This is most likely a "mirror ghost flare" effect
that occurs when a bright light is
The flare is generally due to the presence of a protective filter in the camera, after the lens. The flare is a mirror ghost of the original bright
object, with the image center serving as a point of symmetry (or point reflection
All dimensions are, most of the time, perfectly preserved, which suggests that reflections at planar surfaces are responsible. However, this is not
exactly the case in your photo, as:
1- the line (green) that join the light source and its ghost image do not exactly pass through the photo center and
2- the length of the two segments from the center to the light source firstly and to the ghost image secondly aren't the same.
This is due to the fact that the filter on this camera is not plane, but curved.
Let's see how it works on a planar filter with the figure below:
Black arrows indicate the light rays of a distant bright light source that form a regular image point on the film (1). Values for the reflectance of
undeveloped photographic film vary from 15% to 40% [see sources 1,2], which makes the film a much stronger reflector than any optical component in the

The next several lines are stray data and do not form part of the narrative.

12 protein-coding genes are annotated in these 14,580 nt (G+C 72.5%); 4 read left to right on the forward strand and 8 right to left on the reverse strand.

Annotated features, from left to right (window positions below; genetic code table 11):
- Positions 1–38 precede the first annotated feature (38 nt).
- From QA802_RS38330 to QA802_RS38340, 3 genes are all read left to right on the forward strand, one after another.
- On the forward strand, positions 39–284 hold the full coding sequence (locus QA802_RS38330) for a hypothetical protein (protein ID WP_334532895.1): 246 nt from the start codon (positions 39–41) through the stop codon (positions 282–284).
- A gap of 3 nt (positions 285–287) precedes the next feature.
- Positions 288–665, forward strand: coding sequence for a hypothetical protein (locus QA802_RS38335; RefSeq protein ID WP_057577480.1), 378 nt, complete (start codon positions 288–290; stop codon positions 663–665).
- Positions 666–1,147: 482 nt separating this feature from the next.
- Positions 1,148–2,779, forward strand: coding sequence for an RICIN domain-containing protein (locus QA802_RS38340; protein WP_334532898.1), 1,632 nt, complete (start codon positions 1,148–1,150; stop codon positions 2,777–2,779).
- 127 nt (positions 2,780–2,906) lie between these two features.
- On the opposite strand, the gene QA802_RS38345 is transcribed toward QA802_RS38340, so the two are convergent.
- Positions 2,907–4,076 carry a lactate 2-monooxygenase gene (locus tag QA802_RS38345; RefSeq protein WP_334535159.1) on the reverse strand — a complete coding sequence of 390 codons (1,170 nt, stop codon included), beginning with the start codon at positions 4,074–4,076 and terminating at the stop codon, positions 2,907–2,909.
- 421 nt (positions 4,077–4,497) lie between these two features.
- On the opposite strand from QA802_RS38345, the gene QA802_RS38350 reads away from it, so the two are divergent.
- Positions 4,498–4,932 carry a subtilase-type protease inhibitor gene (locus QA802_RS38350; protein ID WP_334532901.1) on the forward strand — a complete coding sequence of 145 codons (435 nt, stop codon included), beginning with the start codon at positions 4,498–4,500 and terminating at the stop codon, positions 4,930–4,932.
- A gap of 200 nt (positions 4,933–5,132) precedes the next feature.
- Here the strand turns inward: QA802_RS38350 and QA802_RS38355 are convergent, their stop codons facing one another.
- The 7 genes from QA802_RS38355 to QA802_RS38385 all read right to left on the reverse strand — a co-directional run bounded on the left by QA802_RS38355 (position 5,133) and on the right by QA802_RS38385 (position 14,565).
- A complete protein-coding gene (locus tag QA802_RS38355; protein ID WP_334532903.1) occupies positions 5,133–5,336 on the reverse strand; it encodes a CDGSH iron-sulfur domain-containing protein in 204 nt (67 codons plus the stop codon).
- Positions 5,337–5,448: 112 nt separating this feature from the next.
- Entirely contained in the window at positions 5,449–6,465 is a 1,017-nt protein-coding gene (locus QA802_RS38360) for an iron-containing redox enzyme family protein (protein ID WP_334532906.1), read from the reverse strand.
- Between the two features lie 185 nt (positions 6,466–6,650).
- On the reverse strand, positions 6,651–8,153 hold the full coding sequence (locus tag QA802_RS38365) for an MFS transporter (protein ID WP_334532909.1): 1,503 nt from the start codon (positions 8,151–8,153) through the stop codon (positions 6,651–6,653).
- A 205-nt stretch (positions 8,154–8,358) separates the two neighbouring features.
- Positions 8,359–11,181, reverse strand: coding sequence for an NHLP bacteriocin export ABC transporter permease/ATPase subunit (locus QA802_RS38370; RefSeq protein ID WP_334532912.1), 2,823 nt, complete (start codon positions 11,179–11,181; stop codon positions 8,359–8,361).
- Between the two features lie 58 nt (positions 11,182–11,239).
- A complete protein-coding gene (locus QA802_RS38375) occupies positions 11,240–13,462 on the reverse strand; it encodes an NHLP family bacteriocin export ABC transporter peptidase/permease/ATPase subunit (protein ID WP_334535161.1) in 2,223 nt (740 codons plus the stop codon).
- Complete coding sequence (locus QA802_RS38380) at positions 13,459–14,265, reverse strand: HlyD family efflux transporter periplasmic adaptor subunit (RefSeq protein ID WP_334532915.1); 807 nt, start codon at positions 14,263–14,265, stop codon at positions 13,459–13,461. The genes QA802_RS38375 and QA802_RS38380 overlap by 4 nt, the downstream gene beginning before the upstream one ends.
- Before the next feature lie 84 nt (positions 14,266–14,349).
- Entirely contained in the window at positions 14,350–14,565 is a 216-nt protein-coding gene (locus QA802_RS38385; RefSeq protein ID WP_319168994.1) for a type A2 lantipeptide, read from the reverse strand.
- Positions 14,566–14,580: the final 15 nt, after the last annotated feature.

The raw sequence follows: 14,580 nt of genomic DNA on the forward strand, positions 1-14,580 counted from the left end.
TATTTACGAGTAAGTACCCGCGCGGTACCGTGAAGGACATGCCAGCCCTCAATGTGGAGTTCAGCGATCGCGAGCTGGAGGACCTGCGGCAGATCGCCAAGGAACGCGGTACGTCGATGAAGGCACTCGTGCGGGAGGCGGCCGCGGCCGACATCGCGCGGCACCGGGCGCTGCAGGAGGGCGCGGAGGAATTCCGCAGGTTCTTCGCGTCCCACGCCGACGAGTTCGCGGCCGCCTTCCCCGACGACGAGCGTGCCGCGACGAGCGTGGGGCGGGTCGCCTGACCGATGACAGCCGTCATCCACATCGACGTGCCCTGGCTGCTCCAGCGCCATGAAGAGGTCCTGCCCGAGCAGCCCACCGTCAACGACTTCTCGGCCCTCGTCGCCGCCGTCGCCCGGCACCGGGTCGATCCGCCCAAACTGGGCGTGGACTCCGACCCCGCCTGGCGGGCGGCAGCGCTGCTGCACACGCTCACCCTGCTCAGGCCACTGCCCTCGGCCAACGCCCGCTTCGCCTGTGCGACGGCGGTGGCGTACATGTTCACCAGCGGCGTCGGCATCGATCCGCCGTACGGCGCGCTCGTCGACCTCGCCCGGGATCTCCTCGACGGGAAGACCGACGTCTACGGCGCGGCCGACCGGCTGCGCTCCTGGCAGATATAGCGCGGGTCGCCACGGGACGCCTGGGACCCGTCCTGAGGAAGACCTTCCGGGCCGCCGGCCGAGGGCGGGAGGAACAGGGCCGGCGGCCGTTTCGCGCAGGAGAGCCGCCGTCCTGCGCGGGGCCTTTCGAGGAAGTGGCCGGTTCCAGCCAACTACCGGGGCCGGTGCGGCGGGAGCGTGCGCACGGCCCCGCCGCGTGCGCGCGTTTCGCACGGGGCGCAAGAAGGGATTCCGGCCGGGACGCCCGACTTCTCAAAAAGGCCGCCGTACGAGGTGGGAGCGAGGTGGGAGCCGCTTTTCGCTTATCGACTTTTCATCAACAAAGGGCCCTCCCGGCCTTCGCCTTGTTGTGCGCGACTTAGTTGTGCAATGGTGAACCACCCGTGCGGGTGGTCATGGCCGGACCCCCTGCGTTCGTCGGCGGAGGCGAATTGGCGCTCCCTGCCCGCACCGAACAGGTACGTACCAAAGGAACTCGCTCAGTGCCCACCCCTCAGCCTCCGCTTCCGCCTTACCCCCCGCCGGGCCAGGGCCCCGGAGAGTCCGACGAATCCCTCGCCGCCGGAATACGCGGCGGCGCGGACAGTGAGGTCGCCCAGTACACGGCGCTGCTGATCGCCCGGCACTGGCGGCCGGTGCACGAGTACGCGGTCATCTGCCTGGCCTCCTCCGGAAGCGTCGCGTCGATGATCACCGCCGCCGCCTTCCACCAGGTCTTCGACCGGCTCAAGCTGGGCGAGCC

So, a significant percentage of the light is reflected off the film, partly specular and partly diffuse. (For convenience, we will consider that paths
of the reflected light are the same and thus are already drawn for the incident light).
Thus, the blue arrows
indicate light reflected from the film. This light encounters the filter, which specularly reflects a
small fraction (red arrows
). The red rays are parallel and consequently focused onto a point on the film. (2)
The virtual source of the mirror point is traced by the dashed black lines. Note that the blue rays reflected by the film seem odd from the viewpoint
of specular reflection; they merely illustrate the fact that all light rays that originate from a single point on the film, and which are collected by
the lens, emerge parallel at the filter.
edit on 24-6-2012 by elevenaugust because: (no reason given)